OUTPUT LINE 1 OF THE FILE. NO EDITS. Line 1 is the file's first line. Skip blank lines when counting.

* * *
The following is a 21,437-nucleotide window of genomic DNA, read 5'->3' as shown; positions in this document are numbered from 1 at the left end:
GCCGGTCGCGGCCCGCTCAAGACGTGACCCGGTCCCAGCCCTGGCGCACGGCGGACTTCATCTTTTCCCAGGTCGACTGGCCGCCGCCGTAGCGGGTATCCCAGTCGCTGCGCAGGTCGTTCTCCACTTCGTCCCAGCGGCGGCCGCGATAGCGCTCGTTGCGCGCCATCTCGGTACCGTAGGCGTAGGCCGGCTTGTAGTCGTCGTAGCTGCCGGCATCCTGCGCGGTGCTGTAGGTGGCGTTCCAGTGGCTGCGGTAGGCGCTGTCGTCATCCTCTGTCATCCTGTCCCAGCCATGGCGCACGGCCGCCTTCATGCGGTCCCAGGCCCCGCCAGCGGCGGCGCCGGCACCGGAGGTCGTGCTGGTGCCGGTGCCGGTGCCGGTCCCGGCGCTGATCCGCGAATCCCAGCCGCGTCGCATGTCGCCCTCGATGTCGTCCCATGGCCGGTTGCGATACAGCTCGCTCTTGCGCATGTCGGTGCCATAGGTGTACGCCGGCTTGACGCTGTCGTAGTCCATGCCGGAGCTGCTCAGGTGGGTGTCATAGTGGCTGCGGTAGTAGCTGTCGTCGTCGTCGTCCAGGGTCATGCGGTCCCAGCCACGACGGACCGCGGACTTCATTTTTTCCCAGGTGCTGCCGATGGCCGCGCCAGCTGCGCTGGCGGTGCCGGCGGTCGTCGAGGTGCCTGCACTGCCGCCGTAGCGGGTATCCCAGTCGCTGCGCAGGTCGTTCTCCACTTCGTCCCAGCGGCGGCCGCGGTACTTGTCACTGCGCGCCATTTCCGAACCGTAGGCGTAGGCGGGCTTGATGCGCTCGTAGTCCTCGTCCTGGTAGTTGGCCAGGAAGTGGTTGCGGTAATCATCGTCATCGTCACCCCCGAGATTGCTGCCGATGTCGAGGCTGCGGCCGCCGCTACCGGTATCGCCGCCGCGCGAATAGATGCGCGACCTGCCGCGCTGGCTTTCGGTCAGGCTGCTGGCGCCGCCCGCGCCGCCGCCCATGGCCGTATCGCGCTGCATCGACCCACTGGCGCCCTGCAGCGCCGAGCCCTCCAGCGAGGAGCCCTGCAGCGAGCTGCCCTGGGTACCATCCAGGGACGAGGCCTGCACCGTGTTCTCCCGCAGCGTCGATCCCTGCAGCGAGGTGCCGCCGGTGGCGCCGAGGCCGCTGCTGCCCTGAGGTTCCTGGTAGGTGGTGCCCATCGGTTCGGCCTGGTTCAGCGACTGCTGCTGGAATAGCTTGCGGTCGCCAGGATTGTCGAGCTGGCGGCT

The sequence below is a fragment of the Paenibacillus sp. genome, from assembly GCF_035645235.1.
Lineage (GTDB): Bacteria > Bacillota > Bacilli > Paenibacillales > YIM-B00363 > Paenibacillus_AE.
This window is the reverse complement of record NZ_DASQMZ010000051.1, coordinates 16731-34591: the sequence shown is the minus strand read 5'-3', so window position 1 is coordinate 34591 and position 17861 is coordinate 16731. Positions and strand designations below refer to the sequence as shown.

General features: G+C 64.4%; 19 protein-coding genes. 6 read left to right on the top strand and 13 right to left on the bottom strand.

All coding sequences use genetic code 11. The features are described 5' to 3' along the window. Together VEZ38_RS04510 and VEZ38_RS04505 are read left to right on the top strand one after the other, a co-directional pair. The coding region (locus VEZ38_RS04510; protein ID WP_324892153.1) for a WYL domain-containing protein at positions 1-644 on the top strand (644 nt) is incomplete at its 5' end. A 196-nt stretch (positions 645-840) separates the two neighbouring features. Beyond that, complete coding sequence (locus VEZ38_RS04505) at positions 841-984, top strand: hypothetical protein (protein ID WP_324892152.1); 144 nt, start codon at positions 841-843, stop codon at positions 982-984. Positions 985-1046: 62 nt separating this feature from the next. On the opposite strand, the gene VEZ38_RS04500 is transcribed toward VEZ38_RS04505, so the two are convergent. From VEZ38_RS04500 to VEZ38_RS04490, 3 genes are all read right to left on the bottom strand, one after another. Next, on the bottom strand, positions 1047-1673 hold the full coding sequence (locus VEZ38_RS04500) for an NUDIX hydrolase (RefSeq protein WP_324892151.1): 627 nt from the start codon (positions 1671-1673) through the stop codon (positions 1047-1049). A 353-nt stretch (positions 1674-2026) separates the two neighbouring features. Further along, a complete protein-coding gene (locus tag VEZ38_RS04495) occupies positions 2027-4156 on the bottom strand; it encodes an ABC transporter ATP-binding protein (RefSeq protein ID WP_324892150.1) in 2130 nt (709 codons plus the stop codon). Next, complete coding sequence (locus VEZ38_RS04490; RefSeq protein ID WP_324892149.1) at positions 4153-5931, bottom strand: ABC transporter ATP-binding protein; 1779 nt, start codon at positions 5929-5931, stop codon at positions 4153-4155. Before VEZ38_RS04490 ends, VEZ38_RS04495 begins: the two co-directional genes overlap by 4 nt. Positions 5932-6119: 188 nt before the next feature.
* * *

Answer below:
The following is a 21,437-nucleotide window of genomic DNA, read 5'->3' as shown; positions in this document are numbered from 1 at the left end: